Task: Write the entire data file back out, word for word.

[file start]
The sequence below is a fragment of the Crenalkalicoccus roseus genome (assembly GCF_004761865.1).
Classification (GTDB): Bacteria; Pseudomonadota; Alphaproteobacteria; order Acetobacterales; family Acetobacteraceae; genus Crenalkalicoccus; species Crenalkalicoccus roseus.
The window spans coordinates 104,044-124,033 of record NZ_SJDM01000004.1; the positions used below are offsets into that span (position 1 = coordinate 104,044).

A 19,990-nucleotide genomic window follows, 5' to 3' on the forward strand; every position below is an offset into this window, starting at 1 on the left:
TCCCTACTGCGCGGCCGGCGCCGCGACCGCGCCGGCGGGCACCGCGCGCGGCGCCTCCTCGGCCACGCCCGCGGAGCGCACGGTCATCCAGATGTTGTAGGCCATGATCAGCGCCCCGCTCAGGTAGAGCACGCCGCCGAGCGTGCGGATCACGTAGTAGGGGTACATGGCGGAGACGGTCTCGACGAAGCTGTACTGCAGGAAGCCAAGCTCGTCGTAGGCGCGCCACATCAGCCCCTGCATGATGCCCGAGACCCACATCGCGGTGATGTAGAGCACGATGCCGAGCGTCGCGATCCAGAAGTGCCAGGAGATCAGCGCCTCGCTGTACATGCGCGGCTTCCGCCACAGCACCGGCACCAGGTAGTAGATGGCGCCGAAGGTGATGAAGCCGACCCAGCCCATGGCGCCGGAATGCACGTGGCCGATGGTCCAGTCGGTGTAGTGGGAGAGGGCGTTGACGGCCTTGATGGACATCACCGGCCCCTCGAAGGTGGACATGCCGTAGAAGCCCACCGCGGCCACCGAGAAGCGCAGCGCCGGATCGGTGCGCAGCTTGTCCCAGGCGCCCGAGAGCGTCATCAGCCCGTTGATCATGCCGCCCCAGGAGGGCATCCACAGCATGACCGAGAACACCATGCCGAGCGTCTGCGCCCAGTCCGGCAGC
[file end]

The sequence below is a fragment of the Crenalkalicoccus roseus genome (assembly GCF_004761865.1).
Classification (GTDB): Bacteria; Pseudomonadota; Alphaproteobacteria; order Acetobacterales; family Acetobacteraceae; genus Crenalkalicoccus; species Crenalkalicoccus roseus.
The window spans coordinates 104,044-124,033 of record NZ_SJDM01000004.1; the positions used below are offsets into that span (position 1 = coordinate 104,044).

A 19,990-nucleotide genomic window follows, 5' to 3' on the forward strand; every position below is an offset into this window, starting at 1 on the left:
TCCCTACTGCGCGGCCGGCGCCGCGACCGCGCCGGCGGGCACCGCGCGCGGCGCCTCCTCGGCCACGCCCGCGGAGCGCACGGTCATCCAGATGTTGTAGGCCATGATCAGCGCCCCGCTCAGGTAGAGCACGCCGCCGAGCGTGCGGATCACGTAGTAGGGGTACATGGCGGAGACGGTCTCGACGAAGCTGTACTGCAGGAAGCCAAGCTCGTCGTAGGCGCGCCACATCAGCCCCTGCATGATGCCCGAGACCCACATCGCGGTGATGTAGAGCACGATGCCGAGCGTCGCGATCCAGAAGTGCCAGGAGATCAGCGCCTCGCTGTACATGCGCGGCTTCCGCCACAGCACCGGCACCAGGTAGTAGATGGCGCCGAAGGTGATGAAGCCGACCCAGCCCATGGCGCCGGAATGCACGTGGCCGATGGTCCAGTCGGTGTAGTGGGAGAGGGCGTTGACGGCCTTGATGGACATCACCGGCCCCTCGAAGGTGGACATGCCGTAGAAGCCCACCGCGGCCACCGAGAAGCGCAGCGCCGGATCGGTGCGCAGCTTGTCCCAGGCGCCCGAGAGCGTCATCAGCCCGTTGATCATGCCGCCCCAGGAGGGCATCCACAGCATGACCGAGAACACCATGCCGAGCGTCTGCGCCCAGTCCGGCAGC